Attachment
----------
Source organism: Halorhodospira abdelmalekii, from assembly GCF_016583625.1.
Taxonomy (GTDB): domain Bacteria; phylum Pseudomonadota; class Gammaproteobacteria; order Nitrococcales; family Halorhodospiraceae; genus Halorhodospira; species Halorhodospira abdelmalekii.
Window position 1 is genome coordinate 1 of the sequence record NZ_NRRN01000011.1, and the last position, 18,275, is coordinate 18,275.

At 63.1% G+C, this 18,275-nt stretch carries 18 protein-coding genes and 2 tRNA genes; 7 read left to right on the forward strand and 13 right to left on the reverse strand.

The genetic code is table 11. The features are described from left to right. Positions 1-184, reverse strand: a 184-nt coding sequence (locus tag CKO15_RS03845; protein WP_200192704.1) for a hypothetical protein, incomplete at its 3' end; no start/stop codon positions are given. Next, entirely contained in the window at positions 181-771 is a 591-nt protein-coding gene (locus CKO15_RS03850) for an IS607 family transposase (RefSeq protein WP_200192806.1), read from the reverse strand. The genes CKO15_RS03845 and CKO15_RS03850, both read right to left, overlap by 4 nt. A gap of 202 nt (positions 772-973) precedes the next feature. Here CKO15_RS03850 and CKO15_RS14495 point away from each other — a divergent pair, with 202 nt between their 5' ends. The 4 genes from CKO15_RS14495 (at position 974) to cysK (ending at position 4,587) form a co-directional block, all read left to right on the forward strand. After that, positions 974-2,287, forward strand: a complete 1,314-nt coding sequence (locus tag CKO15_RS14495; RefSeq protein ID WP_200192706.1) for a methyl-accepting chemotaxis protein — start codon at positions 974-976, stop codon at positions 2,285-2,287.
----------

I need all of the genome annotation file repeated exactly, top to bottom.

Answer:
Source organism: Halorhodospira abdelmalekii, from assembly GCF_016583625.1.
Taxonomy (GTDB): domain Bacteria; phylum Pseudomonadota; class Gammaproteobacteria; order Nitrococcales; family Halorhodospiraceae; genus Halorhodospira; species Halorhodospira abdelmalekii.
Window position 1 is genome coordinate 1 of the sequence record NZ_NRRN01000011.1, and the last position, 18,275, is coordinate 18,275.

At 63.1% G+C, this 18,275-nt stretch carries 18 protein-coding genes and 2 tRNA genes; 7 read left to right on the forward strand and 13 right to left on the reverse strand.

The genetic code is table 11. The features are described from left to right. Positions 1-184, reverse strand: a 184-nt coding sequence (locus tag CKO15_RS03845; protein WP_200192704.1) for a hypothetical protein, incomplete at its 3' end; no start/stop codon positions are given. Next, entirely contained in the window at positions 181-771 is a 591-nt protein-coding gene (locus CKO15_RS03850) for an IS607 family transposase (RefSeq protein WP_200192806.1), read from the reverse strand. The genes CKO15_RS03845 and CKO15_RS03850, both read right to left, overlap by 4 nt. A gap of 202 nt (positions 772-973) precedes the next feature. Here CKO15_RS03850 and CKO15_RS14495 point away from each other — a divergent pair, with 202 nt between their 5' ends. The 4 genes from CKO15_RS14495 (at position 974) to cysK (ending at position 4,587) form a co-directional block, all read left to right on the forward strand. After that, positions 974-2,287, forward strand: a complete 1,314-nt coding sequence (locus tag CKO15_RS14495; RefSeq protein ID WP_200192706.1) for a methyl-accepting chemotaxis protein — start codon at positions 974-976, stop codon at positions 2,285-2,287.